Show Bread or No Bread?
“So David said to Ahimelech, the priest, “The king has ordered me on some business, and said to me, ‘Do not let anyone know anything about the business on which I send you, or what I have commanded you.’ And I have directed my young men to such and such a place. No therefore, what have you on hand? Give me five loaves of bread in my hand, or whatever can be found.” And the priest answered David and said, “There is no common bread on hand; but there is holy bread, if the young men have at least kept themselves from women.” (I Samuel 21:2-4).
Have you ever been on your way to church and you see a homeless person on the corner of the freeway exit with a sign asking for food? You have money in your wallet for the tithes and offerings but perhaps not much more. You want to help, but you also want to fulfill your duty to your church. You pray, “Lord, please send someone to help this person. Please provide a way for them to have a warm breakfast.” You feel better after your prayer and continue on to church. You place your tithes in the offering and think that you have done the right thing. However, let us examine the scripture to see how we ought to respond.
In David’s day, twelve consecrated show breads were baked and set apart for use in the tabernacle every Sabbath. This bread was only to be eaten by priests and no one else. When David was on the run from Saul, he traveled to Nob “the city of priests”, about one mile northeast of Jerusalem, to request supplies, comfort, and counsel. David spoke with Ahimelech, the priest, and requested food for himself. Ahimelech only had show bread on hand. Ahimelech sought the Lord and received approval (I Sam 22:10) from the Lord to provide David five loaves of show bread. Ahimelech understood that his duty to preserve David’s life superseded the ceremonial regulation and restrictions concerning who could eat the consecrated bread.
Jesus made a similar choice when his disciples were hungry. “At that time Jesus went through the grainfields on the Sabbath. And His disciples were hungry and began to pluck heads of grain and to eat. And when the Pharisees saw it, they said to Him, ‘Look, your disciples are doing what is not lawful to do on the Sabbath!’” (Matthew 12:1-2). Jesus rebukes the self-righteous Pharisees by recounting them the story of David and the show bread. Jesus allowed His disciples to fulfill their physical need by allowing them to pick grain to eat on the Sabbath over obeying the ceremonial law of the Sabbath.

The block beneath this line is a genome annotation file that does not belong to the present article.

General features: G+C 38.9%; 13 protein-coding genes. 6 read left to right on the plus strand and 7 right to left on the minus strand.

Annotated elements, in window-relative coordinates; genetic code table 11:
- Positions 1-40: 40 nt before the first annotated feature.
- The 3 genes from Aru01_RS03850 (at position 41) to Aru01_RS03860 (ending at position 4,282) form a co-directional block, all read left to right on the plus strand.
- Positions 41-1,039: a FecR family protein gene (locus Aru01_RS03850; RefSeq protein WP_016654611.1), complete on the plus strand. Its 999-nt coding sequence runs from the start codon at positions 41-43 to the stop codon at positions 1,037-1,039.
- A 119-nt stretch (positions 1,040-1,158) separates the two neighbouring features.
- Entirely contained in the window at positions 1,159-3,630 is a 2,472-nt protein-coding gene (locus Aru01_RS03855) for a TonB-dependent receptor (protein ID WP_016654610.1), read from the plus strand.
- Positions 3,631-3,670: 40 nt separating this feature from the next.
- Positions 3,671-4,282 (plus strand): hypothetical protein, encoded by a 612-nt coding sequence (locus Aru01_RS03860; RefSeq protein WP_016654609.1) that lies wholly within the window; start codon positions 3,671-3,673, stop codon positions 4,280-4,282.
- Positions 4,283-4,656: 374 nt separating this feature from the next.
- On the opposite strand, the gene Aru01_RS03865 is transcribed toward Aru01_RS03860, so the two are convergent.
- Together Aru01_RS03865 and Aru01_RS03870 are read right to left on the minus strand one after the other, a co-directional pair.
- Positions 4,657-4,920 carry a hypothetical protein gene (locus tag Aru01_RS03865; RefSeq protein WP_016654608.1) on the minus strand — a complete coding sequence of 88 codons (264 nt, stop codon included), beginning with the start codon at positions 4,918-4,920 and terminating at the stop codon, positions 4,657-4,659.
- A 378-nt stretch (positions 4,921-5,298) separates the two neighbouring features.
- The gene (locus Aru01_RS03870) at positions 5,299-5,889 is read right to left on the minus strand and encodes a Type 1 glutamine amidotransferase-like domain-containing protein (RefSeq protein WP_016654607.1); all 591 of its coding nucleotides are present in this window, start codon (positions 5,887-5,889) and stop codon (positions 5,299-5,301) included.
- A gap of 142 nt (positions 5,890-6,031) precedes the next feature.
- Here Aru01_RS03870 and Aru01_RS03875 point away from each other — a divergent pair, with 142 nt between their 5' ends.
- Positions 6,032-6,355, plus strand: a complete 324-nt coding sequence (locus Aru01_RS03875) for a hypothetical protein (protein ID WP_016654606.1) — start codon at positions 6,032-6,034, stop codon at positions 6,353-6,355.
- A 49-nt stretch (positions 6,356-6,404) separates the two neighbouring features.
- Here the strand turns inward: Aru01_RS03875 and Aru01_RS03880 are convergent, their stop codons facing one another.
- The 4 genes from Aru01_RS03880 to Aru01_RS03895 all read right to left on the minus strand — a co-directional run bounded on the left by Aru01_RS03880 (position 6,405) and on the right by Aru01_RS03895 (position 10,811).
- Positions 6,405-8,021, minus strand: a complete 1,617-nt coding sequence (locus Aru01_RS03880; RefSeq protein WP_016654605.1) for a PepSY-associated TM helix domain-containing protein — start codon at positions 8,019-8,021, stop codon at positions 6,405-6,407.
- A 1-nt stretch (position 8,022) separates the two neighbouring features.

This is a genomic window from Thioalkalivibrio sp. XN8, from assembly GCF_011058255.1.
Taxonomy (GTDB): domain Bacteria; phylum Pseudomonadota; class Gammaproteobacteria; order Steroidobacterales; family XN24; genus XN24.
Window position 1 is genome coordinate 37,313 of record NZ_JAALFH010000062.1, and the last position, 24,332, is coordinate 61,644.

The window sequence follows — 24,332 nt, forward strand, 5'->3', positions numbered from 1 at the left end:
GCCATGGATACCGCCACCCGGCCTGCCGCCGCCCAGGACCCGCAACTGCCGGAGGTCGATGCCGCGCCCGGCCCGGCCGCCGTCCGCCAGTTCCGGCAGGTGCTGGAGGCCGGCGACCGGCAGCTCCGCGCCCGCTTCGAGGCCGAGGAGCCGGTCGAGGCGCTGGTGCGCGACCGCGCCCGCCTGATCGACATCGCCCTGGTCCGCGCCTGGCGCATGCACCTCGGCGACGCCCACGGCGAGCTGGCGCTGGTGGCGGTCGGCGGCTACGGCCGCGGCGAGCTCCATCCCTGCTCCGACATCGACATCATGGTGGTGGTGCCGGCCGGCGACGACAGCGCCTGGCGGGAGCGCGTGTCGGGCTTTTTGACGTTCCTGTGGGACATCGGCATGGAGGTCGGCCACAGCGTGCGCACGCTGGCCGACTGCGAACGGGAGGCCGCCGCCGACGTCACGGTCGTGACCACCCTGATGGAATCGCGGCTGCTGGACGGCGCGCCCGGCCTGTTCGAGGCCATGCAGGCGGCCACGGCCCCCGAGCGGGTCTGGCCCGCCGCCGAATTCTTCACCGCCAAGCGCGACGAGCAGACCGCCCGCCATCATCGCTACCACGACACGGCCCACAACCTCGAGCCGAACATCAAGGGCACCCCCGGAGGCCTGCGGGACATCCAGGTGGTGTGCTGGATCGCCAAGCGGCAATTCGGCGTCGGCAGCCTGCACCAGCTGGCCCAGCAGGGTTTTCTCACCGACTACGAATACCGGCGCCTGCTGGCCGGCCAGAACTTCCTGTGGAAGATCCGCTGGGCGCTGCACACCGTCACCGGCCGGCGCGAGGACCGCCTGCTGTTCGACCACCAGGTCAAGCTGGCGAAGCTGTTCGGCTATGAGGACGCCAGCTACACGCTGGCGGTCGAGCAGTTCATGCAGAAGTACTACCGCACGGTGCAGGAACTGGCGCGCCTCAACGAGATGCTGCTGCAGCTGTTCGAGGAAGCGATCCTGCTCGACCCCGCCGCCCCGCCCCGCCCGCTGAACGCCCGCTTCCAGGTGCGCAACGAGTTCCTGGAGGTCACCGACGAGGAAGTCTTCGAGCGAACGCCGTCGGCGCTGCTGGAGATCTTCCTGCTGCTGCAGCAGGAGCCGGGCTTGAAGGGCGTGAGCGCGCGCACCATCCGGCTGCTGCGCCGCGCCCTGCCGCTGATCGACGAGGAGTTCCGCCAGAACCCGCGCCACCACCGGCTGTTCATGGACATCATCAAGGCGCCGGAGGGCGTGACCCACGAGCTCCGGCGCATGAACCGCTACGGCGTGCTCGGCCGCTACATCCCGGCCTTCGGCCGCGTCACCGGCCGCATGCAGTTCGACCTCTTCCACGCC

When we recognize a need from our fellow brother/neighbor/stranger and we have the means to help, we should not allow anything to dissuade us from reaching out our hand. “Do not withhold good from those to whom it is due, when it is in the power of your hand to do so.” (Pro 3:27) It is clear from scripture and the words of Jesus that physical needs outweigh ceremonies and religious practices. Remember that God is sovereign and He has placed you in the right place, at the right time, with the right means to help those that are in need. So the next time you want to save that help (financial, time, etc.) for church activities, maybe you need to give it freely to that person you see right in front of you in need.
Fellow Bond Servant in Christ – Daryl Kas